Cdr James Stockdale leading the Operation Pierce Arrow strike on Vinh, North Vietnam as the result of the Gulf of Tonkin incident in August 1964 by R.G. Smith.

The Fighter Pilot

 author unknown

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Testimony of Pilot (18): Eulogy For a Fighter Pilot

Testimony of Pilot# 18

They do tell stories about fighter pilots and indeed, fast mover combat pilots of the fighter/attack  clan are seldom reluctant to pass on a little this is no s..t  (TINS) with quite possibly some embellishment of their swashing of buckles derring -do over time. 

Most readers are familiar with Pat Conroy’s book and follow-on movie The Great Santini, and some most certainly are knowledgable about Conroy’s Marine aviator father Colonel Don Conroy. Even though there is most certainly a dark side to Don Conroy as a father, for me this series and particularly for a chapter labeled “where did we get such men,” not capturing Pat Conroy’s eulogy for his father would just be incomplete … and so here’s to the Great Santini – and note, even among fighter and attack guys, carrying off that call sign required some real TINS.

COLONEL DON CONROY’S  EULOGY 

by his son, Pat Conroy. Continue reading

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Testimony of Pilot (17): Naval Aviation Culture

Testimony of Pilot# 17

Proceedings Magazine – September 2011  published an article by Former Secretary of the Navy John Lehman  “Is Naval Aviation Culture Dead?” discussing  the fallout of Tailhook ’91 and the effect political correctness has had on a hard-earned mystique, noting The swaggering-flyer mystique forged over the past century has been stymied in recent years by political correctness.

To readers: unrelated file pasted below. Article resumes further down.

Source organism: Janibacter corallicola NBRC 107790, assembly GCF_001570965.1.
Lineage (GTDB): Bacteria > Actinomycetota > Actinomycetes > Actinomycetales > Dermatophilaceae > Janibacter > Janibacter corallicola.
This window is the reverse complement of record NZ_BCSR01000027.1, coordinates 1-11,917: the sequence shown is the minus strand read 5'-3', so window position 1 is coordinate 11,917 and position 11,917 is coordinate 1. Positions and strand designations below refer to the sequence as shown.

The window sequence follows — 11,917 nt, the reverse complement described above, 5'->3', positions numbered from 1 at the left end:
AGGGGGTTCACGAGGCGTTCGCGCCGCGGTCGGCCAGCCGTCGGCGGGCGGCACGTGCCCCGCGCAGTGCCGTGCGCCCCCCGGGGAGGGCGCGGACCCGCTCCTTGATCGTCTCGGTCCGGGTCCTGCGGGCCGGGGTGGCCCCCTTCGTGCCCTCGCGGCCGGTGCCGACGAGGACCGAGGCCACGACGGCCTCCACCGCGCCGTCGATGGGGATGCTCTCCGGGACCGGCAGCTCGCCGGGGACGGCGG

Secretary Lehman’s focal point and full text go beyond the scope of Testimony of Pilot Chapter 3,Where did/do we get such men?” but his lead in defines our heritage very well.

from

Is Naval Aviation Culture Dead?

by John Lehman
Proceedings Sept 2011, U.S. Naval Institute

We celebrate the 100th anniversary of U.S. naval aviation this year, but the culture that has become legend was born in controversy, with battleship admirals and Marine generals seeing little use for airplanes. Even after naval aviators proved their worth in World War II, naval aviation faced constant conflict within the Navy and Marine Corps, from the War Department, and from skeptics in Congress. Throughout the interwar period, its culture was forged largely unnoted by the public.

It first burst into the American consciousness 69 years ago when a few carrier aviators changed the course of history at the World War II Battle of Midway. Continue reading

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Testimony of Pilot (16): James Bond Stockdale – Where Indeed?

Testimony of Pilot# 16